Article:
According to the American Telemedicine Association [hereinafter "ATA"], three basic approaches have been offered for regulating telemedicine: (150)

1) Full and Unrestricted Licensure: Each telemedicine practitioner would need a license in any state in which he/she consulted a patient via the Internet. States would decide issues of reciprocity in a way similar to the drivers license compact between the states, if they chose to allow reciprocity at all.

2) Limited Licensure: Practitioners would be licensed in the states in which they treat patients face-to-face, and a secondary or limited license would be granted for practice via telemedicine. The secondary license could be granted by the states individually or by the federal government.

3) National Licensure: The federal government would assume control over all practitioner licensing. (151)

The ATA supports limited licensure, as does the Federation of State Medical Boards [hereinafter "FSMB"]. (152) The FSMB produced "A Model Act to Regulate Practice of Telemedicine or Medicine by Other Means Across State Lines," which would establish the secondary license state-by-state. (153) As of May 21, 1999, only three states (Alabama, Tennessee, and Texas) had adopted legislation consistent with the Model Act. (154) Conversely, fourteen states had adopted legislation requiring full and unrestricted licensure in the previous four years. (155)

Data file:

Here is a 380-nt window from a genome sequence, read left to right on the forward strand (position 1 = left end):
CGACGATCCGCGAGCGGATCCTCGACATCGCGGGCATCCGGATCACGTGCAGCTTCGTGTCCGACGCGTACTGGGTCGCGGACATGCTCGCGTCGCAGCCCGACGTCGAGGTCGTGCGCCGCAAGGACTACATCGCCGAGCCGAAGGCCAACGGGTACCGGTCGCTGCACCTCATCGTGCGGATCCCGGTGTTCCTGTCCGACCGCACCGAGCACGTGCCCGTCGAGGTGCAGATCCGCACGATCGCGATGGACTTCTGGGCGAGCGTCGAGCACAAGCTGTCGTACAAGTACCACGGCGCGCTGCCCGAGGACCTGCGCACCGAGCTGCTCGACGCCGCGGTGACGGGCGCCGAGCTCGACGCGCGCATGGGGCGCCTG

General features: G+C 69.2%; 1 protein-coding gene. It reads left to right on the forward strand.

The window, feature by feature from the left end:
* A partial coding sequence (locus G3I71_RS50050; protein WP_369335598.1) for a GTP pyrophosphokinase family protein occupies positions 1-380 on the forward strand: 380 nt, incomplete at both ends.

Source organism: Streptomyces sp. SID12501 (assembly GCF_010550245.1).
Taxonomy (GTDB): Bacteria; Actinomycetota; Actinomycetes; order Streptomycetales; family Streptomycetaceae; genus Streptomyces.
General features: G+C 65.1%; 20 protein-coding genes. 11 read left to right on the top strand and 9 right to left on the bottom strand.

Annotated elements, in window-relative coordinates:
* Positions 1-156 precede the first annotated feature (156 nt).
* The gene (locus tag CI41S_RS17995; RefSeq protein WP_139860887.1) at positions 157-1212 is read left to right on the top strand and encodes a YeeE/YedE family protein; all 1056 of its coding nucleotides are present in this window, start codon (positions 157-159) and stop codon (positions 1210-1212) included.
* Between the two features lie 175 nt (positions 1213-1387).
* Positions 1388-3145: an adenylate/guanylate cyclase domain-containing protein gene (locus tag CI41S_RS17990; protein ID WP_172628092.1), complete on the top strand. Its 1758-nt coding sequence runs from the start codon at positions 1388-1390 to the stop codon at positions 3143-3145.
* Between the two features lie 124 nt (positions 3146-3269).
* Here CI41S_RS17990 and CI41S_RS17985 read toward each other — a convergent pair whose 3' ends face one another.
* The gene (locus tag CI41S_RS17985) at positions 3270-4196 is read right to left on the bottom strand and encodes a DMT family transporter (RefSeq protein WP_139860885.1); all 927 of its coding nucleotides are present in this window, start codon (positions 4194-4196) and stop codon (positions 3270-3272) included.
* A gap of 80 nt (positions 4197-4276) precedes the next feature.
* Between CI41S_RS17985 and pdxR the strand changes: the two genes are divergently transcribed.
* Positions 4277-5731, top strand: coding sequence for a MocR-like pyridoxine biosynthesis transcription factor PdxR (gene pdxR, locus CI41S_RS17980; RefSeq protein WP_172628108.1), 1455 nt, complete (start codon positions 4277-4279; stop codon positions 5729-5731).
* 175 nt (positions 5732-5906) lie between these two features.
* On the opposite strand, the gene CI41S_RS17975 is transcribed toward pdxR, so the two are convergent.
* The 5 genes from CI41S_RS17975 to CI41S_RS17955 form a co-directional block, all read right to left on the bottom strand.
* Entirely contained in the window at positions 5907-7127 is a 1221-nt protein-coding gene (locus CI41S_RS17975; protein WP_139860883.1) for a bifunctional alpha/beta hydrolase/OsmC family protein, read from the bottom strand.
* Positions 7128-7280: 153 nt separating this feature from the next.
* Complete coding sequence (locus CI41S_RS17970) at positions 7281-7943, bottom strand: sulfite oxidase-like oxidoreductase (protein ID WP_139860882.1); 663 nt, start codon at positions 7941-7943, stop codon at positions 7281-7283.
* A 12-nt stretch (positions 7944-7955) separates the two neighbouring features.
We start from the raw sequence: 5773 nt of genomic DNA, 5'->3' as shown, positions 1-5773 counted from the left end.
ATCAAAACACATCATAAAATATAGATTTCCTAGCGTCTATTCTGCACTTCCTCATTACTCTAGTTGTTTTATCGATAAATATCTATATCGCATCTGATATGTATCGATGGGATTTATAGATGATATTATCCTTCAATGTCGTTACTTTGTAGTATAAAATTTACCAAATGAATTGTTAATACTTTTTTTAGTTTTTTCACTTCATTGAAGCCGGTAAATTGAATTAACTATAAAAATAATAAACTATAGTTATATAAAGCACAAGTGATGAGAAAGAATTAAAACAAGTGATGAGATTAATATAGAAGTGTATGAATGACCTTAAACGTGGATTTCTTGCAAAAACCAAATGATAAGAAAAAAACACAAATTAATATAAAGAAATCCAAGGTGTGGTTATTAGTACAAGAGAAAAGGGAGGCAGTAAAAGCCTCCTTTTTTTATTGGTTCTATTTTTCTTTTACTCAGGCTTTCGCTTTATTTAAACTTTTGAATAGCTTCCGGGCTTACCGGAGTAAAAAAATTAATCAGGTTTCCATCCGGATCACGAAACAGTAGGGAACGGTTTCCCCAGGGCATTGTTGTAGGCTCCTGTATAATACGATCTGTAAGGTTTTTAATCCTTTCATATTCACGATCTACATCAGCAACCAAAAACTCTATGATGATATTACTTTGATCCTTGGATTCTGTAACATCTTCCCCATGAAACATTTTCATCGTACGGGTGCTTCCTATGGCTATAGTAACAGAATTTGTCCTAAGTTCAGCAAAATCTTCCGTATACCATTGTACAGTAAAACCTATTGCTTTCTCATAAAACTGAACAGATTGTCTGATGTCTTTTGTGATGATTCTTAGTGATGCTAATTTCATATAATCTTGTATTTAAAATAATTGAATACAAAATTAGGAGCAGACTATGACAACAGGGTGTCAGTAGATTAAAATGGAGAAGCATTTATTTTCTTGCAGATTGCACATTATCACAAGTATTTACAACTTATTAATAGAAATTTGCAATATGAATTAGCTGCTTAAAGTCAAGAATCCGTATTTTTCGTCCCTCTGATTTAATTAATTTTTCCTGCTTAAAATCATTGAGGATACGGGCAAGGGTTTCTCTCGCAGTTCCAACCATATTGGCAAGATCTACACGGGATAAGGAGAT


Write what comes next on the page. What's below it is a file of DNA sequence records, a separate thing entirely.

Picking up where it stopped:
Regardless of lawmakers' wishes, prescription drug regulation will most likely move from a licensing model to a certification model. Practical considerations make this inevitable because, aside from expanding the "war on drugs" to prescription pharmaceuticals, there is little the federal government can do to prevent U.S. consumers from ordering the drugs they want from a foreign pharmacy. (156) To some extent, federal officials have acknowledged as much. (157)

Yet concerns about consumer protection and public health and safety are not diminished with the advent of online pharmacies. On the contrary, one might argue that these concerns are magnified. As previously discussed, enforcing regulations in cyberspace can be difficult under the best of circumstances; online pharmacies can appear and disappear overnight. Tort recovery is highly unlikely if the pharmacy is located in another country. Accordingly, regulators are forced to rely on professional certification rather than licensure. Programs like VIPPS could be, perhaps, expanded to an international scale. Moreover, national certifications would acquire brand name value. Most U.S. consumers probably wouldn't purchase an unknown cancer treatment manufactured and sold in Nigeria, but U.S. consumers already have already demonstrated the willingness to buy pharmaceuticals from European sources. (158) That can most

likely be attributed to confidence in European drug regulation.